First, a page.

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Finishing Hull - Minwax Wipe On Poly?

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I've finished painting the hull of my Bluenose, and I'd like to get a protective clear coat on top of the paint to help prevent scratches, scuffs, etc.  


I'm horrible with anything that has to be brushed on, so I'd like to use something that is easy to apply (like wipe on poly), or something that can be airbrushed on.


I've read through all the posts I can find, and I see a bunch of different suggestions and opinions, but often the situation is slightly different (no paint on hull, etc.)


Would applying Minwax wipe-on poly to my hull work?  Or would I get better results with something like Testor's Dullcoat?


My hull is fully painted with acrylic paint (Model Master's paint) - multiple coats over primer.  I'm looking for a flat or satin finish (nothing too glossy).  I tested wipe-on poly over some paint samples on scrap wood last month, and so far the paint has held up.


Thanks for any advice!


(Here's a quick shot of the ship after painting)



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Your hull is absolutely lovely but your shop are is far too clean.  If my admiral ever saw the picture you posted I would never hear the end of how it IS possible to have such a clean work area.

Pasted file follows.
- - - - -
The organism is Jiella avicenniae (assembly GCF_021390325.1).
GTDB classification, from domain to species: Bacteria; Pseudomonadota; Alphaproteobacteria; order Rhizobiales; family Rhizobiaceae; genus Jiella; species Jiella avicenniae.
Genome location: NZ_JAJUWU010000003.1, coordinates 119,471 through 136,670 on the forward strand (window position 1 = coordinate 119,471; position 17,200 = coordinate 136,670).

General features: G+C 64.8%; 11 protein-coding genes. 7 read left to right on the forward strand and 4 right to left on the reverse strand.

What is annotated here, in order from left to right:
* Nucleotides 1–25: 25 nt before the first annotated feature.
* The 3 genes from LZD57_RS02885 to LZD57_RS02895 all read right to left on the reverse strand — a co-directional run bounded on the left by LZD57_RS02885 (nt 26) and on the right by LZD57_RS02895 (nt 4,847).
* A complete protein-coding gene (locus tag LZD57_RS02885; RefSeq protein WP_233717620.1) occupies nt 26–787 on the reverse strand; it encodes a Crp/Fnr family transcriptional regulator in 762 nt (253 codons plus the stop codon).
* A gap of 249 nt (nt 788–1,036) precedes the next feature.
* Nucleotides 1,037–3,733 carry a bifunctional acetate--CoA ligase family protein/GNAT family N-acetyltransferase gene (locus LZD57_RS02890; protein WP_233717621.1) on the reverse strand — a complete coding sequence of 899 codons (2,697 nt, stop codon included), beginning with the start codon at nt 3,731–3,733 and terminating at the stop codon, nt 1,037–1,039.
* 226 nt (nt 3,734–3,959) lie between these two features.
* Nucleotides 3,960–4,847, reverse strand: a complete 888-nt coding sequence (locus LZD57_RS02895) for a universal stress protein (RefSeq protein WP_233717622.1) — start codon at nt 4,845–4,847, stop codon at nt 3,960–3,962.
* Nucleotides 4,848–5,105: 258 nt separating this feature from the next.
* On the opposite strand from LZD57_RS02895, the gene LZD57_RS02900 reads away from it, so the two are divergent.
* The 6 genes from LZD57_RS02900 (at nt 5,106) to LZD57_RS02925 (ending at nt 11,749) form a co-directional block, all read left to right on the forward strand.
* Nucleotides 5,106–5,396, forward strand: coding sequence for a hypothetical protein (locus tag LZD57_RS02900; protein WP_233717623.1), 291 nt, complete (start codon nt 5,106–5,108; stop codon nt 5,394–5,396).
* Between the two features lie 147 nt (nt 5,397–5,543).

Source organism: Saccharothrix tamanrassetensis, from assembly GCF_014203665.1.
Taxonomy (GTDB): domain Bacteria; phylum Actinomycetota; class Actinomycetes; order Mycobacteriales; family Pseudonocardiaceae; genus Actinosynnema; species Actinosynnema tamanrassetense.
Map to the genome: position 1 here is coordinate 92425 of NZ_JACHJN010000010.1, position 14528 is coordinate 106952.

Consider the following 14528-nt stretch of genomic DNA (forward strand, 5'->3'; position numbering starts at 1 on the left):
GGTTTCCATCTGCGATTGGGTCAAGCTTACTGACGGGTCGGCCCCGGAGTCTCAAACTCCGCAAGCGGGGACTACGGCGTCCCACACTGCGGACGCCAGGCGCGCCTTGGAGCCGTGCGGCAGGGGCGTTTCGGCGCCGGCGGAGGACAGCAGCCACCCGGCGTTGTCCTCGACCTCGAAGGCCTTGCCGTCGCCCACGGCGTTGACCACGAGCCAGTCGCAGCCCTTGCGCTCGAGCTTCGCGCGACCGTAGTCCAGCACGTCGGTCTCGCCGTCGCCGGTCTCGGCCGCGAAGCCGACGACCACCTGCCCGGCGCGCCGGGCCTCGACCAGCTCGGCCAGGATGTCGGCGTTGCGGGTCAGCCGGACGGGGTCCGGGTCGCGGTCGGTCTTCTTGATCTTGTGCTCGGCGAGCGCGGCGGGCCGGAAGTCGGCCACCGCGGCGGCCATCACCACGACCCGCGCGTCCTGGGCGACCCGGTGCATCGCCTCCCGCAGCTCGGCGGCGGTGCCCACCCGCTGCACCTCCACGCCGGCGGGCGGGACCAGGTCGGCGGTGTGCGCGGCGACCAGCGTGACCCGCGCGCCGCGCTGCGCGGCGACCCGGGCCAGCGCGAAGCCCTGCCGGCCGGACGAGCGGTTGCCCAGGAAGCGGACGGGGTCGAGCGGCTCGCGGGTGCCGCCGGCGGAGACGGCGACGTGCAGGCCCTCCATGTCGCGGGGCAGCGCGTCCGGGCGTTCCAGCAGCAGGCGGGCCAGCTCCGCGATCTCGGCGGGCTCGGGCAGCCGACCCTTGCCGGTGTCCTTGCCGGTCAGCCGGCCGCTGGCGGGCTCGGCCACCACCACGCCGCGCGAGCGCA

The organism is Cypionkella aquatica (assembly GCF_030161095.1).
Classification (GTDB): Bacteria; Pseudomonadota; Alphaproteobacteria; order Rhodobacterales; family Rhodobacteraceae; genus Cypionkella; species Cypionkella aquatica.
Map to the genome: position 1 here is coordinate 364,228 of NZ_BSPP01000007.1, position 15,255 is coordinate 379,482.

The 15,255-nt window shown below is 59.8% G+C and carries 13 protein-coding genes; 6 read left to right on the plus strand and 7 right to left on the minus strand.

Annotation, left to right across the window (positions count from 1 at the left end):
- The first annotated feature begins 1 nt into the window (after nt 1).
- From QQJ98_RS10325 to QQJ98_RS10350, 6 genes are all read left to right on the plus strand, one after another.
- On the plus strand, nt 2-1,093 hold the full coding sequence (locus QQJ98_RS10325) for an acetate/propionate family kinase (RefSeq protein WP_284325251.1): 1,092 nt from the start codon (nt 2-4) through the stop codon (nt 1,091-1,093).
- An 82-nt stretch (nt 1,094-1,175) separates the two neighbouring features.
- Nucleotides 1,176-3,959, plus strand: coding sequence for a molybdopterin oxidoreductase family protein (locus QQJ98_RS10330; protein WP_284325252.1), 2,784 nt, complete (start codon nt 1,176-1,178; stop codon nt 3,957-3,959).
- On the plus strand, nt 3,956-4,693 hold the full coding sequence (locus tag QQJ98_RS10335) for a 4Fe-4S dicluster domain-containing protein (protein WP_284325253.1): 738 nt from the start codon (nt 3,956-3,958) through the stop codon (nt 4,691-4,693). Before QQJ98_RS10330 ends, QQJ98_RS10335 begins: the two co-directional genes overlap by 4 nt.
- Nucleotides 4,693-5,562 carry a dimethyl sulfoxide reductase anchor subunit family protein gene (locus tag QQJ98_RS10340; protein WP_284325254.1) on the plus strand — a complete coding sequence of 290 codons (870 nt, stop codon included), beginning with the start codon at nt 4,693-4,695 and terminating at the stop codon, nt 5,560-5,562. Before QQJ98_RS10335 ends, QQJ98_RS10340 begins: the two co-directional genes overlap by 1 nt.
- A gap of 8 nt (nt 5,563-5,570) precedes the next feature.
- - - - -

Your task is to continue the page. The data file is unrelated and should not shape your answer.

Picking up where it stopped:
To the subject at hand.  For  schooners that I built I have been giving the hulls 5 to 6 coats of sprayed Minwax gloss poly.   I personally prefer a semi gloss or even less shiny finish but I was chastised by a client years ago that the hull looked dull and they wanted a shiny finish.   Eye of the beholder and all that.   If spraying, I find that many light coats is better so there are no runs or orange peel effects. I rub the hull with Scotch Brite pad between coats. 



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Current Builds - HMS Litchfield 1695 - Scratch 1:64 HMS Boston 1762 -Scratch 1:196


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Hi there,


I don't have any answers as to your question on protecting that beautiful paint job on your Bluenose. I was

aboard BN II last week while she was in port in Lunenburg, NS. Took only a few photos but did get this one

of her starboard bow. The entire hull is in this state of appearance. Not something most modelers would want

to duplicate.


I'll be following along to see how you approach this.


John Elwood


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That kind of racing boats usually had a really shiny surface. It's supposed that the shine gave them more speed, since the gloss paint is less rough than the flat.

As far as the roughness of the paint that statement is true; how much more speed they actually got is debatable, IMO.

But... as always been said, it's your ship. Do with her as you please.  ;)

I would airbrush several coats of a clear varnish, preferably of the same brand as your paint.

Looks like you are proficient with the use of an airbrush.

How flat or shiny is up to you.   ;)


Oh, and yes... how can you keep your workshop that clean??? :o  :o  :o

Edited by Ulises Victoria

There aren't but two options: do it FAST, or do it RIGHT.


Current Project Build Log: HMS Surprise 1790. Artesania Latina 1/48

Future projects already in my stash: Panart: San Felipe 1/75; OcCre: Santísima Trinidad 1/90;

Wish List: Le Soleil Royal, 1/64 Amati Victory


So much to build, so little time!